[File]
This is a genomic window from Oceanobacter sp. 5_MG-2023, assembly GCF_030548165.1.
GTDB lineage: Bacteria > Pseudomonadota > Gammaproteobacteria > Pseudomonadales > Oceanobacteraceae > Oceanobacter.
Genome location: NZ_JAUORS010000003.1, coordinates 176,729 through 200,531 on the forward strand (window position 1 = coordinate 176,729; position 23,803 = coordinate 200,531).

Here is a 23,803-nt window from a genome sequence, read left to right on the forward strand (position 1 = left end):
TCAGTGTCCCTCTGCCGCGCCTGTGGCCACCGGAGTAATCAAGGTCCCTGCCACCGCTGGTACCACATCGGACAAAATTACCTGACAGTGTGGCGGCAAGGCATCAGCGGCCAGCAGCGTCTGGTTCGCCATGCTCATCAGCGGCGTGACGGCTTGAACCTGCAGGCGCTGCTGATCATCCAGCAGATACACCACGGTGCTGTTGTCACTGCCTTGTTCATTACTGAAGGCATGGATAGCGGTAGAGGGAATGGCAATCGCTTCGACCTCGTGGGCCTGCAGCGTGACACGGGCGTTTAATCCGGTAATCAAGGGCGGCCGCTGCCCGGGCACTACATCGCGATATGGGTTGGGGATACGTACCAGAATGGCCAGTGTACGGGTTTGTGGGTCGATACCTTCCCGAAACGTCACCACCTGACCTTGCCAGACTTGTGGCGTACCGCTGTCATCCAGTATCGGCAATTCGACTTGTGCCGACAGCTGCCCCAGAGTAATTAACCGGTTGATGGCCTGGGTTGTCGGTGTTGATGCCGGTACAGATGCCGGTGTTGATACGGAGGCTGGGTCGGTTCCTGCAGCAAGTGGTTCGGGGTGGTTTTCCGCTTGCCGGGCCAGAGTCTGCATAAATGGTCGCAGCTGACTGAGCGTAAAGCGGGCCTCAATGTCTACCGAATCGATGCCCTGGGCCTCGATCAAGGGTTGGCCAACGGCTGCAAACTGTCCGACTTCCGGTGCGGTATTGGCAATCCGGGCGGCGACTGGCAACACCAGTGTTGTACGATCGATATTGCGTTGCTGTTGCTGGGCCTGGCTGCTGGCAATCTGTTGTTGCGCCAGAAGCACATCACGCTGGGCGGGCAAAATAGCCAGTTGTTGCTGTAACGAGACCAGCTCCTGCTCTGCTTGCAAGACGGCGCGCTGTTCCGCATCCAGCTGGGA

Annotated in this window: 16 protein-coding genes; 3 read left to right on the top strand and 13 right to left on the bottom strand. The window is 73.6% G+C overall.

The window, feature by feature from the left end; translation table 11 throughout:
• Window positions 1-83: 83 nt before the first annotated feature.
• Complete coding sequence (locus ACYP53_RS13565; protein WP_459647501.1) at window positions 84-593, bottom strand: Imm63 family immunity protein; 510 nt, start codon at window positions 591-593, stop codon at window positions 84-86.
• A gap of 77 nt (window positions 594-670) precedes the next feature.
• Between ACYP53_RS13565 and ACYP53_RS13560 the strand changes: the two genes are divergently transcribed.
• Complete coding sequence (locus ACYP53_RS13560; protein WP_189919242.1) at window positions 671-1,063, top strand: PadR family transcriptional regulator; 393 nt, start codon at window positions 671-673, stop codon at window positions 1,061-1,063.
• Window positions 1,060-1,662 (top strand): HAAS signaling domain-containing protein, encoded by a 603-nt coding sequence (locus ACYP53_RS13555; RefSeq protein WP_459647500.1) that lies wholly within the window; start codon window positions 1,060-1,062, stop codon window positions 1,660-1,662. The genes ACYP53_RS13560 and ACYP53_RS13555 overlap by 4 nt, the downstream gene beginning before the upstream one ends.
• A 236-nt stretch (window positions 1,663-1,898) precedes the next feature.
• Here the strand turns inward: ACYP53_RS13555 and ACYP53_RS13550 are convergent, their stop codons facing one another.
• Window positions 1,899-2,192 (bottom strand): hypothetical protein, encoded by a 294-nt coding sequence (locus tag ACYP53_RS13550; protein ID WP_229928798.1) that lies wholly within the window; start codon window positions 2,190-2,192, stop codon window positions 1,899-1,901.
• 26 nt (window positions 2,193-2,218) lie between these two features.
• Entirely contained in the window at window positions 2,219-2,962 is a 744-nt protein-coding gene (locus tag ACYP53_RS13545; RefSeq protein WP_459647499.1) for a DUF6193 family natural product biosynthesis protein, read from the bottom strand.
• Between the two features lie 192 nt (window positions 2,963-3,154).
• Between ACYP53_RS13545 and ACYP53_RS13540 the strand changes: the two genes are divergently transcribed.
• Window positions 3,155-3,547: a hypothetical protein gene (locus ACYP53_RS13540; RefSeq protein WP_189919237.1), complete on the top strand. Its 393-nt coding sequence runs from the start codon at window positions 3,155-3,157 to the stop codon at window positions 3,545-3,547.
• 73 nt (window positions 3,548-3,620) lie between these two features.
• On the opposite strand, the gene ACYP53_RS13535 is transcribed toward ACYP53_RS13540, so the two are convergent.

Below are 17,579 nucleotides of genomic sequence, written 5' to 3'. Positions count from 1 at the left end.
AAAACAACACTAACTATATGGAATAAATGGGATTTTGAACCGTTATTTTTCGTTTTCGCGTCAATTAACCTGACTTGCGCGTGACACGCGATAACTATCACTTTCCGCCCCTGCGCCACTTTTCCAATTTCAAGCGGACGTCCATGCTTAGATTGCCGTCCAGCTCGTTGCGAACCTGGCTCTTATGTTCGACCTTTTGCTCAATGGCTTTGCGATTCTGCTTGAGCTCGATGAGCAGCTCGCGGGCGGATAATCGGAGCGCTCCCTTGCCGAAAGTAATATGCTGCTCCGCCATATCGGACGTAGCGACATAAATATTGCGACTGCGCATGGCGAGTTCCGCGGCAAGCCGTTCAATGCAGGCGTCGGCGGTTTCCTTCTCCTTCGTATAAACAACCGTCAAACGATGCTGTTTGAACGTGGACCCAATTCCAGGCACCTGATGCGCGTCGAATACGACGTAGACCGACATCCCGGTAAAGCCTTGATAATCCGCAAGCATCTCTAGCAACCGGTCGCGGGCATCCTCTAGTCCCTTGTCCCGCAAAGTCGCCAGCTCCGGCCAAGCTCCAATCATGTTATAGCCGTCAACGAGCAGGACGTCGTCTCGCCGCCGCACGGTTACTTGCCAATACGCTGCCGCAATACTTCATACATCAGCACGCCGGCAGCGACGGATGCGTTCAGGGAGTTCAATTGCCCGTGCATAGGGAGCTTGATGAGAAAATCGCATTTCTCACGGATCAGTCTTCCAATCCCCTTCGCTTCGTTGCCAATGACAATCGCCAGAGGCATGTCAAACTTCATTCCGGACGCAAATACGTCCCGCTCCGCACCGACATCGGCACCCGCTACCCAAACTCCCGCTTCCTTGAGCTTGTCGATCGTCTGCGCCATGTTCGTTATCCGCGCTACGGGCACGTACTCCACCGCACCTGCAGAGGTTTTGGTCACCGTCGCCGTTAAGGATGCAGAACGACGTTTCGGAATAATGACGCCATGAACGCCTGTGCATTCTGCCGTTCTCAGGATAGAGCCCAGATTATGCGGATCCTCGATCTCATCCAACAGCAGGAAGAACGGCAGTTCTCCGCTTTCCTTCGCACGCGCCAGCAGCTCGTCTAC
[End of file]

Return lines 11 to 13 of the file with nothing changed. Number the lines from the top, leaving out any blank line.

• Between ACYP53_RS13565 and ACYP53_RS13560 the strand changes: the two genes are divergently transcribed.
• Complete coding sequence (locus ACYP53_RS13560; protein WP_189919242.1) at window positions 671-1,063, top strand: PadR family transcriptional regulator; 393 nt, start codon at window positions 671-673, stop codon at window positions 1,061-1,063.
• Window positions 1,060-1,662 (top strand): HAAS signaling domain-containing protein, encoded by a 603-nt coding sequence (locus ACYP53_RS13555; RefSeq protein WP_459647500.1) that lies wholly within the window; start codon window positions 1,060-1,062, stop codon window positions 1,660-1,662. The genes ACYP53_RS13560 and ACYP53_RS13555 overlap by 4 nt, the downstream gene beginning before the upstream one ends.